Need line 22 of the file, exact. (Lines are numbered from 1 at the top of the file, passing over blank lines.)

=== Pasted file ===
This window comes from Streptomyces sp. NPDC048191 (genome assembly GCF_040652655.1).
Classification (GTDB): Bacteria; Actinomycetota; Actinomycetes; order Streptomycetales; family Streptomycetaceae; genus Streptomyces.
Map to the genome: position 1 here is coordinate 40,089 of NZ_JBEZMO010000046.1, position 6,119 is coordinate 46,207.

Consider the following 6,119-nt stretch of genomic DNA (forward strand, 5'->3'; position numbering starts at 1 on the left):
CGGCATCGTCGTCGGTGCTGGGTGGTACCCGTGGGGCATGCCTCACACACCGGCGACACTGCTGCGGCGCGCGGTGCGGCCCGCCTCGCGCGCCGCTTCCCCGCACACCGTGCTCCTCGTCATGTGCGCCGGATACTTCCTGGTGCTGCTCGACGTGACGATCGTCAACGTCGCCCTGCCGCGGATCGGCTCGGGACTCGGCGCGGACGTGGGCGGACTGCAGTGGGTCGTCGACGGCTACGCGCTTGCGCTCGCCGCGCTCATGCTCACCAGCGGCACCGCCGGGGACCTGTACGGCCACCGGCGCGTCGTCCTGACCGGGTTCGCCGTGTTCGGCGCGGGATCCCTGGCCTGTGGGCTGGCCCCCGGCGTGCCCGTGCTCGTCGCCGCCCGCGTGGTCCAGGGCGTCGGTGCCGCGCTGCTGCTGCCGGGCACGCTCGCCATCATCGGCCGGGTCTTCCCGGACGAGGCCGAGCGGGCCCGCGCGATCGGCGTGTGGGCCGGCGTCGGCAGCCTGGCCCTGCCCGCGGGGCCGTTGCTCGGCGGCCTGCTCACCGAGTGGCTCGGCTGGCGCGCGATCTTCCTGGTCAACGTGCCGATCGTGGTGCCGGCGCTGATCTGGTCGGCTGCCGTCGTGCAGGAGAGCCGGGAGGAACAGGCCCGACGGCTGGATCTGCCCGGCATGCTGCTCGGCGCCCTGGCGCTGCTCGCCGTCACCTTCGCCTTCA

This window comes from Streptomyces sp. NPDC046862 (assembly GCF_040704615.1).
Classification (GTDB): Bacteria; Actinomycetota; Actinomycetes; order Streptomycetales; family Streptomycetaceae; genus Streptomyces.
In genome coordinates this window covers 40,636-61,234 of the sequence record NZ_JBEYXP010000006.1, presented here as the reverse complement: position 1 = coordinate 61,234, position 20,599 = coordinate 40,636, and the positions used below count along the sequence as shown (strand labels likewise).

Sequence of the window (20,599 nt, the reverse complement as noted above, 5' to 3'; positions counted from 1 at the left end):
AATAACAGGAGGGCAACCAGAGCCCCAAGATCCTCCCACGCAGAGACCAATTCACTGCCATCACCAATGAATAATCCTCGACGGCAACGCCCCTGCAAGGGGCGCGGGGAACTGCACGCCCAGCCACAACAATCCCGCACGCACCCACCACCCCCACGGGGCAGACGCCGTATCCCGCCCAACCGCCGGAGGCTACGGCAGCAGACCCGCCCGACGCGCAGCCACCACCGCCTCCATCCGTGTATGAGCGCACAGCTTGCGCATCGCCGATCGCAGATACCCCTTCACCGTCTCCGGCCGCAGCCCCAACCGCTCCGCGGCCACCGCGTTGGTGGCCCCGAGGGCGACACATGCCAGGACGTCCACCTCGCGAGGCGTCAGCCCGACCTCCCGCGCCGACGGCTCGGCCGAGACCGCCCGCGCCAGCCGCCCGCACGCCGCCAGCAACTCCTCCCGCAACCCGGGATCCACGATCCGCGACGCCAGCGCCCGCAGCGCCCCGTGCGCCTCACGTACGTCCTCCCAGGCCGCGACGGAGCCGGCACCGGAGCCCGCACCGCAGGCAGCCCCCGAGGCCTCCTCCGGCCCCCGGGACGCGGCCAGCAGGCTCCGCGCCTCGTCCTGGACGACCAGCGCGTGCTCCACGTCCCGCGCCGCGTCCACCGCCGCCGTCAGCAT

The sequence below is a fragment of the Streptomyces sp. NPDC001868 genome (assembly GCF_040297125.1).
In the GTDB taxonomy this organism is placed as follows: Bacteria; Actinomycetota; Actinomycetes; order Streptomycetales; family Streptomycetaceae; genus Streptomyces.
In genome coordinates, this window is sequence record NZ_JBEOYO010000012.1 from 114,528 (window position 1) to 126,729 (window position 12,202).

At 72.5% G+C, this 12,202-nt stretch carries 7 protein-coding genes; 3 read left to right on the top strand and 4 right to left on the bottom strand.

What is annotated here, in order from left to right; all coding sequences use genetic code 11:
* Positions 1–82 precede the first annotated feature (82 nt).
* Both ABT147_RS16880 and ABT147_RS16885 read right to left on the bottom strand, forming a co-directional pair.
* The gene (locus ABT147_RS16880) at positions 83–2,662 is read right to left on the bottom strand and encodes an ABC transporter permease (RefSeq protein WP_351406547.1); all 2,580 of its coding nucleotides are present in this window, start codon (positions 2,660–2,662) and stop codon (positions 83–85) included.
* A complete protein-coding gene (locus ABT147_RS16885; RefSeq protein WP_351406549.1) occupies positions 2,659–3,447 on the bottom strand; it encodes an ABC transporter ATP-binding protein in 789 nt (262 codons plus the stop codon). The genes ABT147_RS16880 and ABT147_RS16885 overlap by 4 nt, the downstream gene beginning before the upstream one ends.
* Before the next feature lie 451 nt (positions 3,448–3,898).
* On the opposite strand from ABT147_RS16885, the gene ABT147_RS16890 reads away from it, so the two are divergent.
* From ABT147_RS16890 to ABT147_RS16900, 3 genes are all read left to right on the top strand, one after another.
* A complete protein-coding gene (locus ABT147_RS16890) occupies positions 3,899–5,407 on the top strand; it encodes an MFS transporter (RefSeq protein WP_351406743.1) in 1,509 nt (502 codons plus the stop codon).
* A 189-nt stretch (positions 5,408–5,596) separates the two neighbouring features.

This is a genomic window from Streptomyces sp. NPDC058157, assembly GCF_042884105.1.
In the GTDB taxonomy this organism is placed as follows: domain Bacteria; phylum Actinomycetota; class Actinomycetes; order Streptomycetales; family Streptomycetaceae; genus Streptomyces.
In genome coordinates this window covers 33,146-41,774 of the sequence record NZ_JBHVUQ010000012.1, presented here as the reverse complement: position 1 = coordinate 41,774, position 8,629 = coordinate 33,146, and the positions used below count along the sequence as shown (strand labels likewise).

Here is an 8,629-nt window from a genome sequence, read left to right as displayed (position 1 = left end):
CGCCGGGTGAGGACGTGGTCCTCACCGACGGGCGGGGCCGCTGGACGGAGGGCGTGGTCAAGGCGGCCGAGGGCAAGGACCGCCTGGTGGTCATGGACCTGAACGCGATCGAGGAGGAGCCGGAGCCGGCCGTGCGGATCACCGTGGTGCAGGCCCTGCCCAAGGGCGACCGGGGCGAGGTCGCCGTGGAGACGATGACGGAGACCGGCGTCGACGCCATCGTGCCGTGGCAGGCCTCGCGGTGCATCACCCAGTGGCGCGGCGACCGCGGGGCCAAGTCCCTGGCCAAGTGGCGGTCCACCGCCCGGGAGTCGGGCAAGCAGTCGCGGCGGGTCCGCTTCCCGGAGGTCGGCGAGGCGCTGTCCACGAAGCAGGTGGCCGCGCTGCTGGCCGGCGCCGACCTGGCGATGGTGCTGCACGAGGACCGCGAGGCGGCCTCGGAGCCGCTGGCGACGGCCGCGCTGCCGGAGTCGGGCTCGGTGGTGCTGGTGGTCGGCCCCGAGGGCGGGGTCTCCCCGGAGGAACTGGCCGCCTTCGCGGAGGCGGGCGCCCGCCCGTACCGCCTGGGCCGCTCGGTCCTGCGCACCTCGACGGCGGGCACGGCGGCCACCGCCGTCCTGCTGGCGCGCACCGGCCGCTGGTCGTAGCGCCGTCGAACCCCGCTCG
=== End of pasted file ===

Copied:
* From ABT147_RS16890 to ABT147_RS16900, 3 genes are all read left to right on the top strand, one after another.